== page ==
Wednesday, 16 January 2013

Year 1923

Year 1923
In the year of our Lord 1923, Emma Vowels was born, the 
first girl to her Irish parents.  The Family Vowels were 
infamous in the Dublin slums, because they were barefoot 
in the city where hob nailed boots rang out across cobbled 
streets, as nobody could afford a first bus ride into town.
When Emma grew into a pretty girl, her indigo apron, ragged 
and thready, was scorned by the local boys.  They would 
shout out to each other lewd and hurtful remarks, knowing 
she could hear.  "She's like a piano out of tune when she 
speaks" she overheard an old washer woman say,and all the 
boys laughed.
Emma was always in clogs, but fantasised about shoes,  and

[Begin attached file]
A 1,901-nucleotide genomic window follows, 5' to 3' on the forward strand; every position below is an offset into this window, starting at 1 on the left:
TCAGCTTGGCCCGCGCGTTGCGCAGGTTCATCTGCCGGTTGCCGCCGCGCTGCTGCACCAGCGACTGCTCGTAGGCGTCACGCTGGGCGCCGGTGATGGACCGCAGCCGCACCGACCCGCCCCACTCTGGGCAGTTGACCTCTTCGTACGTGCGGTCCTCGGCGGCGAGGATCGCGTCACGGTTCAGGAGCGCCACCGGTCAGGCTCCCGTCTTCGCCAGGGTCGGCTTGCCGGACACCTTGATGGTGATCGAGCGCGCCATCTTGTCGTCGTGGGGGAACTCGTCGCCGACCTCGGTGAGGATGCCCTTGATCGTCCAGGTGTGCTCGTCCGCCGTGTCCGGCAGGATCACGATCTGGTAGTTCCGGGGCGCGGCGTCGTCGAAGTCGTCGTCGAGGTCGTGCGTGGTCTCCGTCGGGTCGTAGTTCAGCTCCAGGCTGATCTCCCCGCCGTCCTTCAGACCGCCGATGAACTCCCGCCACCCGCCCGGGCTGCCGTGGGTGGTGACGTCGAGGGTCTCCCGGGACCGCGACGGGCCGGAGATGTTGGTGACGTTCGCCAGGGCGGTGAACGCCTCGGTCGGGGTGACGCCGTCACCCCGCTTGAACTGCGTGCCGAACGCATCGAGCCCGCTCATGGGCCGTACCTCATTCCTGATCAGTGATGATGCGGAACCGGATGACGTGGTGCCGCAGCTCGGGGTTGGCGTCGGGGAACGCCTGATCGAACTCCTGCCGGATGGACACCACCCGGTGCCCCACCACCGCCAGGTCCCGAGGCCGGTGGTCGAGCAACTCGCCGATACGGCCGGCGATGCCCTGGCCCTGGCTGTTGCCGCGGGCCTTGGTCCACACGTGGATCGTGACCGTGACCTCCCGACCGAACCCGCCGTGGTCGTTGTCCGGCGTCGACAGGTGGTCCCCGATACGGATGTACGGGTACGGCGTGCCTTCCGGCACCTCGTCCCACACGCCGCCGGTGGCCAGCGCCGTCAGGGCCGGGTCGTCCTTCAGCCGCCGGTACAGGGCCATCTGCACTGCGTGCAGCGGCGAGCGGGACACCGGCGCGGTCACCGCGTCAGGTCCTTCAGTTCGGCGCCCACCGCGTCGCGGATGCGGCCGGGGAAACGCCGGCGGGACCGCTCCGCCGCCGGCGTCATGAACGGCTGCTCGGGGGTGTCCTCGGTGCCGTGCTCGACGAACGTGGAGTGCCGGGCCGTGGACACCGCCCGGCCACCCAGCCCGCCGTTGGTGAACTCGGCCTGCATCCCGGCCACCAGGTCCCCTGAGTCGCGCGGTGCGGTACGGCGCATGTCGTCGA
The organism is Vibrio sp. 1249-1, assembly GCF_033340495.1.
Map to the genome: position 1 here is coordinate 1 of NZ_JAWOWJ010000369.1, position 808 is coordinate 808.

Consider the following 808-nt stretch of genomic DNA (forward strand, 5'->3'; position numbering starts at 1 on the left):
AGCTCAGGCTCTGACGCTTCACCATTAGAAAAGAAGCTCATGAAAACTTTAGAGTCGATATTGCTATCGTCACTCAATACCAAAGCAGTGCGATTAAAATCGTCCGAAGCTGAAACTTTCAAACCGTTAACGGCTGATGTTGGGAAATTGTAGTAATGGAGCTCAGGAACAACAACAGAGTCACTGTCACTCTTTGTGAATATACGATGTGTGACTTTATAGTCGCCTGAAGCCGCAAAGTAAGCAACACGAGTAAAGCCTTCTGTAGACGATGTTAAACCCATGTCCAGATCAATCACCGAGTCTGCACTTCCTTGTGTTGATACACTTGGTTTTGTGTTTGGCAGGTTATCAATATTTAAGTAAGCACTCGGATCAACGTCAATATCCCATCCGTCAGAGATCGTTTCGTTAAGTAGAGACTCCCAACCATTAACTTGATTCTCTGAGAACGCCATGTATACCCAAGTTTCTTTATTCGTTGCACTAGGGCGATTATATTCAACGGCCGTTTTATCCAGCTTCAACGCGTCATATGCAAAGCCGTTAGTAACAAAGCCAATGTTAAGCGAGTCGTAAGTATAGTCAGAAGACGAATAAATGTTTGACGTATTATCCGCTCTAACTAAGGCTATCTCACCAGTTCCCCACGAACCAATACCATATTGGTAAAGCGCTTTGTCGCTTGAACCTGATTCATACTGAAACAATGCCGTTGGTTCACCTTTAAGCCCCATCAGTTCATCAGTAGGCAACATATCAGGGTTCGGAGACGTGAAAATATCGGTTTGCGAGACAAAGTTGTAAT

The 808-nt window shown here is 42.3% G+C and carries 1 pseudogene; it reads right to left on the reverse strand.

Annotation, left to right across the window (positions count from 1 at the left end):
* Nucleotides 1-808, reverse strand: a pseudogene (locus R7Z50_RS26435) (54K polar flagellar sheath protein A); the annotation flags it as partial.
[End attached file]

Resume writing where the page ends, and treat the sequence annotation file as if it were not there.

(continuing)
about being able to read books, and about one day sailing 
away on one of the big ships she saw at the quayside.  But 
the truth was that she would probably end up like her poor 
mother, drawing lines of seams on the bare legs of the women 
at the local knocking shop down the dock road. 
Always windy and bleak, the dock road was a place of terror 
and violence that loomed out of the fog and mist to haunt 
the mind of poor Emma Vowels.
As she got older Emma took to collecting matchsticks and 
from them she modelled a collection of little clipper ships 
which she put into empty bottles.  The same sort of ships she 
dreamt of travelling on, to far away lands where the sky was 
blue and the rain was warm and soft, not hard, cold and brittle.
Emma still dreamt of learning to read and write, own red shoes, 
put on silk stockings, and feel sated, not empty.  This grew into 
a mantra for her survival, she repeated it often and loudly, into 
the empty room.
The copyright of this post belongs to Valerie Rule

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